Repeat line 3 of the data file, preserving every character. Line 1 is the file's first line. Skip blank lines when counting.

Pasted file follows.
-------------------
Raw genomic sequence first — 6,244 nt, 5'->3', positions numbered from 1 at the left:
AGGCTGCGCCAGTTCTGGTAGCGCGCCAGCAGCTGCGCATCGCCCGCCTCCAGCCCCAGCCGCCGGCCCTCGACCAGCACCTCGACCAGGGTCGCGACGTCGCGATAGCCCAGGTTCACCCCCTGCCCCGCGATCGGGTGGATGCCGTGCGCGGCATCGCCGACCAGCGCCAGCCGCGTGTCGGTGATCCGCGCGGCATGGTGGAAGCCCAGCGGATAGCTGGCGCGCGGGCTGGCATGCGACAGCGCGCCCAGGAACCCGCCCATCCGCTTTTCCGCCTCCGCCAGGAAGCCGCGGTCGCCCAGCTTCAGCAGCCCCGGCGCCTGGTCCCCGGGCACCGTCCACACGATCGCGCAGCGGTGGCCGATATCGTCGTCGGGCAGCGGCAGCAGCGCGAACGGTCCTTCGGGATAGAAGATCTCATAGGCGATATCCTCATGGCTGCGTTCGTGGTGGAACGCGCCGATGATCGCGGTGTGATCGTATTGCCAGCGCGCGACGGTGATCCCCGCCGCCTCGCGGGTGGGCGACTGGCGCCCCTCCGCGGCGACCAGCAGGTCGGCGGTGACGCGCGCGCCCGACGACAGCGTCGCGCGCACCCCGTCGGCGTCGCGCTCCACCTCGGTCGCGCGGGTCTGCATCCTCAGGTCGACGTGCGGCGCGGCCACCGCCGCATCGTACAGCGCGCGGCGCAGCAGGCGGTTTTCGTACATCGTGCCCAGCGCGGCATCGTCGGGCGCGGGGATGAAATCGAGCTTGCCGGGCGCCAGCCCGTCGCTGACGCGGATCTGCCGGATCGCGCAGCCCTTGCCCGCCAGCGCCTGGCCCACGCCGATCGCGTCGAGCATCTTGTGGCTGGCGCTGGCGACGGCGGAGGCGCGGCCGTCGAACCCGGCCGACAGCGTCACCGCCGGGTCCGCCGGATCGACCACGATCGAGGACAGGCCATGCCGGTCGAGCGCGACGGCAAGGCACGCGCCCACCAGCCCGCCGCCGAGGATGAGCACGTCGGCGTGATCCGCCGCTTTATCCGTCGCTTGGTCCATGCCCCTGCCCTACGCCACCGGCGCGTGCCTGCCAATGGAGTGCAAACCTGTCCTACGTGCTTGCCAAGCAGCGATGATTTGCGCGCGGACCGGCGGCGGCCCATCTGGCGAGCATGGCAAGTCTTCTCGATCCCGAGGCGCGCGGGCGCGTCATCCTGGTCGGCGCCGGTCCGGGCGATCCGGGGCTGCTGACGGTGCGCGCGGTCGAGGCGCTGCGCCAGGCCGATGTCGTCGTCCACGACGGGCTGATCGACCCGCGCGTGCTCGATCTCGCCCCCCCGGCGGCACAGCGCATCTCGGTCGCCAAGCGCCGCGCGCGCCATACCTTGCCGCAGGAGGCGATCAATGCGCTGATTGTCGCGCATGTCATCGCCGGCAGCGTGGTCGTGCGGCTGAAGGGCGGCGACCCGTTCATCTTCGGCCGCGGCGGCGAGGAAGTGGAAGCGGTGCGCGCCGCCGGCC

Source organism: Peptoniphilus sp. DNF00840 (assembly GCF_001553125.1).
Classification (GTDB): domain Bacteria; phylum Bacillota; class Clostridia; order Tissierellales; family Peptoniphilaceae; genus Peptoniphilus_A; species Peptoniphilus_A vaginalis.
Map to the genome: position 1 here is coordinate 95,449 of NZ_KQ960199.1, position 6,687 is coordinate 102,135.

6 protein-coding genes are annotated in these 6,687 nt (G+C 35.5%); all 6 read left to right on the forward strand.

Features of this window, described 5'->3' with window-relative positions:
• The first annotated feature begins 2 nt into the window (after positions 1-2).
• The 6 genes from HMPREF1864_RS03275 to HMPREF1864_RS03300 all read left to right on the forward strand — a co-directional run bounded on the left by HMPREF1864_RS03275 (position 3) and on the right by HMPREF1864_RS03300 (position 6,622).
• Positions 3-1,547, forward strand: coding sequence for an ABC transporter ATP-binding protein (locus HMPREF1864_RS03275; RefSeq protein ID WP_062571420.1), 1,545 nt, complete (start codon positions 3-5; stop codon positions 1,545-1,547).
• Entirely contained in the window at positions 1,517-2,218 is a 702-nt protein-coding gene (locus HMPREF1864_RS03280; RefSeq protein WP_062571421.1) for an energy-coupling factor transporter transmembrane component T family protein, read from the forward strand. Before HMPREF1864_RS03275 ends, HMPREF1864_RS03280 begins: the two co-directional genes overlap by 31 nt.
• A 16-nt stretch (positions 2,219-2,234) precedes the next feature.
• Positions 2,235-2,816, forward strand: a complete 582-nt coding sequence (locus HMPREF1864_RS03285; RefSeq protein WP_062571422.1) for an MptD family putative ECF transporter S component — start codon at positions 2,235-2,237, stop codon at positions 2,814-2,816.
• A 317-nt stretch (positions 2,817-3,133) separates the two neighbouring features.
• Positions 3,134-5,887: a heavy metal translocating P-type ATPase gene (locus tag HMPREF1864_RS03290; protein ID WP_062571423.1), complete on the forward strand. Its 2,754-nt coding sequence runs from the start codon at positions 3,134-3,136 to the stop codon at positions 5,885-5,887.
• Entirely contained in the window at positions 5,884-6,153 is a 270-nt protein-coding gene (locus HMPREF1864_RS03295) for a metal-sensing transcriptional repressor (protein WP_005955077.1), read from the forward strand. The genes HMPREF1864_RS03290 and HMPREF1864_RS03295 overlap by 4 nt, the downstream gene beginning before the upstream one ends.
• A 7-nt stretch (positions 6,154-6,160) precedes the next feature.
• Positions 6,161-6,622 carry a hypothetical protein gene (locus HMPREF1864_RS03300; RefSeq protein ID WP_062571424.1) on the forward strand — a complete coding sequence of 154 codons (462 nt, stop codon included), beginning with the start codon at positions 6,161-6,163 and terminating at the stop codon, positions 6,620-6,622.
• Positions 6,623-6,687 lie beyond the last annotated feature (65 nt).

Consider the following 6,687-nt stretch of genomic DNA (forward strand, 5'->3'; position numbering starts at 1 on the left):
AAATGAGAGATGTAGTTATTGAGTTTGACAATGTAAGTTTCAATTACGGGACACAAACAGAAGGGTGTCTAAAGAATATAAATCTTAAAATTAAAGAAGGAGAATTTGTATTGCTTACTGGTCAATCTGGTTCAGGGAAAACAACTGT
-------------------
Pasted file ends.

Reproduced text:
Source organism: Peptoniphilus sp. DNF00840 (assembly GCF_001553125.1).